Q. When a Savannah or Bengal kittens are ready to go to new home?
A. Usually our kittens are ready at the age of 9-11 weeks old.
Q. What type of paperwork the Savannah kittens or Bengal kittens will go with?
A. All our kittens will go with health certificate, vaccination record, TICA paperwork, in case if kitten will have to be shipped after 12 weeks old, he/she will have rabies vaccination done as well.
Q. Are you kittens free of FeLV, FIP, PK Defficiency?
A. All our parents are tested regularly and all are NEGATIVE for FeLV, FIP and PK Defficiency.
Q. Any advice on bringing Savannah kitten or Bengal kitten home?
A. It is very important to note that quick changes in diet can cause your new kitten to become ill, specially the first month after arriving home. After you bring your new kitten home you MUST transition to the new food very slowly over the course of 2-3 weeks. We will teach you what and how to transition your kitten before you will take him from us.
Q. Will your kitten will be litter box trained before going to new home?
A. Yes, all our kittens are litter box trained. We are using a “Pine Pellets” litter and suggest using this litter vs clay litter. The dangers of clumping litter when kittens or cats will lick their paws to clean them after the litter box, they can and will in-digest the clumping litter and can end up with a blockage of the intestines. In this case, the cat would need a surgery to save his/her life. You can get the pellets at any local Petsmart or similar store, or any store with the staff for horses care about $5.00-6.00 for 40 pounds. In farm stores it will have a name “Pine Pellets Horse Bedding” We not recommend to use a corn pellets, because they are did not absorb the urine smell.
Q. Is a Savannah or Bengal cats are spraying?
A. The Savannah and Bengal male and female cats have the same behavior as domestic cats and can start spraying to mark their territory. If you fail to neuter or spay your cat, you may be at risk of spraying.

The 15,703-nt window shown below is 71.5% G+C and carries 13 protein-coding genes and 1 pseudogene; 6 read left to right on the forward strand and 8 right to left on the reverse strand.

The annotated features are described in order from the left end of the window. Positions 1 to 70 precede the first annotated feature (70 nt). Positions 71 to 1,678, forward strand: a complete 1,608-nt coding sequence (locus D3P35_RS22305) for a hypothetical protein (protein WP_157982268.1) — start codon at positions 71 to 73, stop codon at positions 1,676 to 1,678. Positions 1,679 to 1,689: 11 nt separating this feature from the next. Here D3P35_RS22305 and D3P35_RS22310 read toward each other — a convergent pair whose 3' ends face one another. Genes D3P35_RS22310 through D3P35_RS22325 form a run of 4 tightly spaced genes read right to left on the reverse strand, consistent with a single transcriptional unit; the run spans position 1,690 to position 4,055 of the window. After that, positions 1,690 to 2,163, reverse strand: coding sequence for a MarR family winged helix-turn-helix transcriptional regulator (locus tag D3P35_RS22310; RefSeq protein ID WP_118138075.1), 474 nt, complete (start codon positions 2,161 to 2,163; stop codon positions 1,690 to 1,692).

Is there any special care for Savannah kittens or Bengal kittens?
Yes, please see below a "Vet care" question.
Q. Can Savannah cat or Bengal cat be leash trained?
A. Yes, Savannah cats and some Bengal cats love to walk on a leash and will learn very quickly due to their
dog-like personality. You can use a special harness or walking jacket.
Q. Is a Savannah cat or a Bengal cat legal everywhere?
A. In some states the Savannah cat or Bengal cat is legal starting form F4 generation. We are highly suggested to check
your state and local regulations before adopting a Savannah or Bengal kitten, you can do this here : http://www.hybridlaw.com/.
Q. Is a Vet care is different in Savannahs or Bengals versus domestic cats?
A.Anesthesia: Savannah and Bengal cats are more susceptible to some injectable forms of anesthesia than a domestic cat. Like domestic cats, Savannahs and other domestic hybrids (such as Bengals) require appropriate anesthesia based on their medical needs but do not have specific requirements as breeders sometimes erroneously infer. It is unclear among the veterinary community how a particular anesthetic agent, specifically ketamine, has been listed as causing ill effects when this has not been found to be accurate. It is possible this comes from a misunderstanding of the drug and its common effects, since ketamine is an anesthetic that cannot be used alone.
Ketamine has been proven safe, when used in servals, together with medetomidine (Domitor, Dorbene, Dormilan, Medetor, Sedastart, Sedator, Sededorm) and butorphanol (Alvegesic, Dolorex, Torbugesic, Torbutrol, Torphasol) with the antagonist atipamezole (Alzane, Antisedan, Atipam, Revertor, Sedastop). Dexmedetomidine (Dexdomitor) is a new version of medetomidine, with fewer side effects.A lot of different information around and for this purpose Kessavannah recommends using Isoflurane gas as opposed to an injectable anesthetic or a combination of very small amount of injectable anesthetic to relax the kitten in preparation for gas anesthesia for any type of surgeries.
Vaccination: Another inaccurate breeder recommendation is that of using only a killed vaccine. Modified live vaccines are appropriate for use in Savannahs and will not 'cause' the disease. Savannahs are not more or less sensitive than the general population of domestic cats to a vaccine reaction. Modified live vaccines induce much better immunity than killed vaccines, and many modified live vaccines have the desirable bonus of lacking an 'adjuvant', a component in killed vaccines that predisposes the cat to vaccine-associated sarcomas.
In the United States rabies vaccines are recommended but not approved for non-domestic cats. If a non-domestic cat bites someone it will be treated as "unvaccinated" whether it has been given a vaccine or not. This means a state veterinarian may require a cat who has bitten someone to be euthanized or quarantined according to state laws.
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